Searching through files in your text editor is one of the most common and basic operations. But when you start mixing in dot files (
.example_file) and dot dirs (
.example_dir/) then it can get a little trickier than you would think in Vim. Let’s take this example structure:
1 2 3 4 5 6 7 8 9 10 11 12 $ tree -a . ├── .dot1 ├── .dotdir1 │ ├── .dot3 │ └── normal3 ├── normal1 └── normaldir1 ├── .dot2 └── normal2 2 directories, 6 files
You can see we have a mixture of all variations with dot and normal files and dirs. There are six files in total:
Each of these files contains the text
hello world. So now let’s start searching with vimgrep (
1 2 3 4 :vim /hello/ **/* normal1|1 col 1| hello world normaldir1/normal2|1 col 1| hello world
So that found our two normal files that do not live in dot directories. Of course we want to search more here:
1 2 3 4 5 6 :vim /hello/ **/* **/.* normal1|1 col 1| hello world normaldir1/normal2|1 col 1| hello world .dot1|1 col 1| hello world normaldir1/.dot2|1 col 1| hello world
Getting closer. Now we add our dot files to that list, but we are still missing some files: We didn’t search through the dot directory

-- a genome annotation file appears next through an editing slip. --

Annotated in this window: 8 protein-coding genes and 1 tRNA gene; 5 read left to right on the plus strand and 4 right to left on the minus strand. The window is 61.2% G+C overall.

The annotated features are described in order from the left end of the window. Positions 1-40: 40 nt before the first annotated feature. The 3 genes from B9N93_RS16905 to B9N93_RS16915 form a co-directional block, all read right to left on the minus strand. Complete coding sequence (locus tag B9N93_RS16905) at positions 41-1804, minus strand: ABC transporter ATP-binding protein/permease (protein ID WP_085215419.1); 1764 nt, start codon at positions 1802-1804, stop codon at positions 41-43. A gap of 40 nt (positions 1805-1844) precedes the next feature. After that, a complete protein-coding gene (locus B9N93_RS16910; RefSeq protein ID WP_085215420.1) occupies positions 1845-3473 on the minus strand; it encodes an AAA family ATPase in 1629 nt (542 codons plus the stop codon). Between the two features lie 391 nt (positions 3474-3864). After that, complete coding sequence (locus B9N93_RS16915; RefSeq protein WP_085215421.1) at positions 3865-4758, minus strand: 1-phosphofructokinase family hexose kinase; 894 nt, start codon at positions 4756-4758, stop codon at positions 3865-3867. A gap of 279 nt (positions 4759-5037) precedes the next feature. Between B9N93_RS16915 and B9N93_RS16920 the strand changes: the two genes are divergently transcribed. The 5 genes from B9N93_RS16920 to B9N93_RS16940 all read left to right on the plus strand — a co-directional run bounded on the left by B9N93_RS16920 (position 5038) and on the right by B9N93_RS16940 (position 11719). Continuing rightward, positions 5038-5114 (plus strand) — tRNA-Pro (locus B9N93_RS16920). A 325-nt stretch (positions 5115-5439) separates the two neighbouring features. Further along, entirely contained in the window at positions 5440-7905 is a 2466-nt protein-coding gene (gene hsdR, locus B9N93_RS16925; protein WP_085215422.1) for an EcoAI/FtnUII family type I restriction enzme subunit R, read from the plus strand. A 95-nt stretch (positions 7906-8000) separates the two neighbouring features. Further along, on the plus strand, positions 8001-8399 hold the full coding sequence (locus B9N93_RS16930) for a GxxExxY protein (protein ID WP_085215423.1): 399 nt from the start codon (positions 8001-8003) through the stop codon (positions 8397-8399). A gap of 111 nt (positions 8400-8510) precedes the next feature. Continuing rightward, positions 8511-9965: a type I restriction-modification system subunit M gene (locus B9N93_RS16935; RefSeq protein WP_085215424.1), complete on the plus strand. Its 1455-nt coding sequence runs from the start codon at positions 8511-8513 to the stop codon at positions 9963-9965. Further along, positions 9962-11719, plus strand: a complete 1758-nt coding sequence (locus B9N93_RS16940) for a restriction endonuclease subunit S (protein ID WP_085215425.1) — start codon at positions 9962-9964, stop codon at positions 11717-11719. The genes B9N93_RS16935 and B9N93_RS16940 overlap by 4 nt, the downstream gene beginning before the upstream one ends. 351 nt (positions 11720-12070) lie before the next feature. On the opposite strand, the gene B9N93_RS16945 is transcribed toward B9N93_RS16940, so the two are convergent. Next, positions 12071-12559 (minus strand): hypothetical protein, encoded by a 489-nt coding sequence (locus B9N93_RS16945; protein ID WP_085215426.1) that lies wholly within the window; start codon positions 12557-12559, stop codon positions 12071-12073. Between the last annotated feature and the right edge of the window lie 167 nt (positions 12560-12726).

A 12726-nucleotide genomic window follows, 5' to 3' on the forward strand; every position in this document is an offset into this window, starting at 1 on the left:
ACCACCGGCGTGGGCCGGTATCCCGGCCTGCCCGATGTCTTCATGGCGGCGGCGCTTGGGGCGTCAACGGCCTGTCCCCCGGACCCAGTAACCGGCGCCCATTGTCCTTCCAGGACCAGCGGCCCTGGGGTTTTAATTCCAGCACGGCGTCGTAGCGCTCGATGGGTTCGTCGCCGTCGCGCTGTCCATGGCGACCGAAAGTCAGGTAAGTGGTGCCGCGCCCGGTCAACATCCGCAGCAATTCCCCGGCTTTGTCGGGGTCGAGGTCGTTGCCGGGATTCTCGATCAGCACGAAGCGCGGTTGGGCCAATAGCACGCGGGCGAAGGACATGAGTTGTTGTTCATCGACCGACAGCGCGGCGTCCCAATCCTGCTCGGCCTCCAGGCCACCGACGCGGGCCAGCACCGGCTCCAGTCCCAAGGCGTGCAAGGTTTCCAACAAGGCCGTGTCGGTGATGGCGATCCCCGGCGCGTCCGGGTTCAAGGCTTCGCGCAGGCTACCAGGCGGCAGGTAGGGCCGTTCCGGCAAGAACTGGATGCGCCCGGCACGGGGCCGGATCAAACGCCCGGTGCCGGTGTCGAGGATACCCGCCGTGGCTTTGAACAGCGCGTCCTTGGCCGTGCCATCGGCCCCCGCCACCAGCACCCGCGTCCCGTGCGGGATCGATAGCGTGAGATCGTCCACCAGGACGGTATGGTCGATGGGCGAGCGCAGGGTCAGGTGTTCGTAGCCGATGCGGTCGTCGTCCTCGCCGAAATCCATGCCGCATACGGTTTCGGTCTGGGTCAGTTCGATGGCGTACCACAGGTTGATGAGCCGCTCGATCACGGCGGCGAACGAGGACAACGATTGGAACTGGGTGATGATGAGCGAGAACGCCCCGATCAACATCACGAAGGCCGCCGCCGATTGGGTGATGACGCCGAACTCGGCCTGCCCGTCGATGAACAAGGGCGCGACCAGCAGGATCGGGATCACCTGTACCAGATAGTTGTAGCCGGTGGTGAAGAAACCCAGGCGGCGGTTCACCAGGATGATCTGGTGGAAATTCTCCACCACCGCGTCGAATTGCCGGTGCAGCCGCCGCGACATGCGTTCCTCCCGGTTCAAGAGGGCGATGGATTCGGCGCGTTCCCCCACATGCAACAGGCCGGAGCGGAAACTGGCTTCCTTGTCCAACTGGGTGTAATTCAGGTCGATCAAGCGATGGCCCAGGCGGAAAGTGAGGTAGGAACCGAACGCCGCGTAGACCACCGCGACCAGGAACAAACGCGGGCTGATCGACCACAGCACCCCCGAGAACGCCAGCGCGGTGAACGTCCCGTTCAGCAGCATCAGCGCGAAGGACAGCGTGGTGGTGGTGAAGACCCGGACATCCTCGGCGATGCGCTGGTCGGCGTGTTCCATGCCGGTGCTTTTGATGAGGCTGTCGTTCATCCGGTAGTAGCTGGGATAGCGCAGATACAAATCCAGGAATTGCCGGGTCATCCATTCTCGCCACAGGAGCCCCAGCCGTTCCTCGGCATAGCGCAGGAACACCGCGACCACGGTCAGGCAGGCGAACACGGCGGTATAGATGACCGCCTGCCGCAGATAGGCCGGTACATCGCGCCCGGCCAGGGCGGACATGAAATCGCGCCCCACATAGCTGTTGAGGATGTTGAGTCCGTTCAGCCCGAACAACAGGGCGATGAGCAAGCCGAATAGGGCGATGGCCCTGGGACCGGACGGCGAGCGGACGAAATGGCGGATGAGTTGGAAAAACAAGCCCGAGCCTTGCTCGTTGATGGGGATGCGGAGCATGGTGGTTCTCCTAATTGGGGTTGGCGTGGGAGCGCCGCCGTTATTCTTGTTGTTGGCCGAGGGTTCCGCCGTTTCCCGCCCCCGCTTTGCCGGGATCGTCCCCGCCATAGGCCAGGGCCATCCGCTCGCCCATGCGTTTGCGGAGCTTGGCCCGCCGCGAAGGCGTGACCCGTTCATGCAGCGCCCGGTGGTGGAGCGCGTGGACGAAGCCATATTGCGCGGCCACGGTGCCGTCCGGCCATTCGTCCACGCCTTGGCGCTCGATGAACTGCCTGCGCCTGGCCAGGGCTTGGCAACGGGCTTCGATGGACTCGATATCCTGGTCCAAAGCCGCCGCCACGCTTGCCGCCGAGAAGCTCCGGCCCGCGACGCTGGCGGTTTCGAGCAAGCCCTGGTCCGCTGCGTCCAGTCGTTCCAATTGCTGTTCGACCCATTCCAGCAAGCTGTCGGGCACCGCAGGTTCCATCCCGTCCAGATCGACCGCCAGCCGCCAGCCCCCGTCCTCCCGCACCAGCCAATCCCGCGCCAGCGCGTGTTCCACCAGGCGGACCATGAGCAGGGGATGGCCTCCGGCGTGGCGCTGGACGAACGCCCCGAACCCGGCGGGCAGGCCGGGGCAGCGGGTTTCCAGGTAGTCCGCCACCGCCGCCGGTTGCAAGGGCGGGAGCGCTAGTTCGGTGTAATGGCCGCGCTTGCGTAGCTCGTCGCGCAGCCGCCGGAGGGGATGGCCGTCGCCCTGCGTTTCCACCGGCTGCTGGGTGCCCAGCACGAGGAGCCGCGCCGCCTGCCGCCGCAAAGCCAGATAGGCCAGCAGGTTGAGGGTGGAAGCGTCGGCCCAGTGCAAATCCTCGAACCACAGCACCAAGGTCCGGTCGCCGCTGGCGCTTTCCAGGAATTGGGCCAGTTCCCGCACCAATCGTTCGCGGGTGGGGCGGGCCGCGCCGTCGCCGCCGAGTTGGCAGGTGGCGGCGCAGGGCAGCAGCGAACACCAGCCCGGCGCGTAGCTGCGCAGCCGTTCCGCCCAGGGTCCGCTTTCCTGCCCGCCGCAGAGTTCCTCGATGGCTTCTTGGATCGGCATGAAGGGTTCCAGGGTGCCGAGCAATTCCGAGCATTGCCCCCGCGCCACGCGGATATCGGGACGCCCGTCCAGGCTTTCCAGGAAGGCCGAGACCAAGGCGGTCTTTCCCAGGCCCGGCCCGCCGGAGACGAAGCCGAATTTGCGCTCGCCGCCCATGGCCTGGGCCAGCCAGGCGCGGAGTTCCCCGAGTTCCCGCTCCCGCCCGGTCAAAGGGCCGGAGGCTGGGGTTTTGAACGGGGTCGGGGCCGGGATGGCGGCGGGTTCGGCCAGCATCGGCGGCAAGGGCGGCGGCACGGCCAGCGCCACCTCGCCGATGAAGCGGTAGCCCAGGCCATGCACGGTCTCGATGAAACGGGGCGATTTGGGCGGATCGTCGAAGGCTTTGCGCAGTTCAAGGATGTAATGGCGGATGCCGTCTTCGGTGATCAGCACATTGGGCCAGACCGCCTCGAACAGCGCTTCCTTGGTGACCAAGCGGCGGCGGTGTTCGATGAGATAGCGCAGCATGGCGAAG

.dotdir1/. That is where it gets a lot trickier. If we add the file search express
.**/* then we will start searching through
../, which is the parent directory of where Vim currently is. It is very unlikely that this is desired.
I recently learned about this really cool workaround to be able to search all files, including dot files and files in dot directories.
1 2 3 4 5 6 7 8 9 :args `find . -type f` :vim /hello/ ## ./.dotdir1/.dot3|1 col 1| hello world .dotdir1/normal3|1 col 1| hello world .dot1|1 col 1| hello world normaldir1/normal2|1 col 1| hello world normaldir1/.dot2|1 col 1| hello world normal1|1 col 1| hello world
Great! That found all six of our files, no matter what they are named and what directories they are in. How did it do that? The first command populates the arg list, which is the listing of files that are passed to Vim on startup. So we clear that arg list and populate it with the result of
find . -type f, which is all files. Then we do our normal vimgrep search, but this time we reference the arg list with
This is a really neat trick that solves this problem!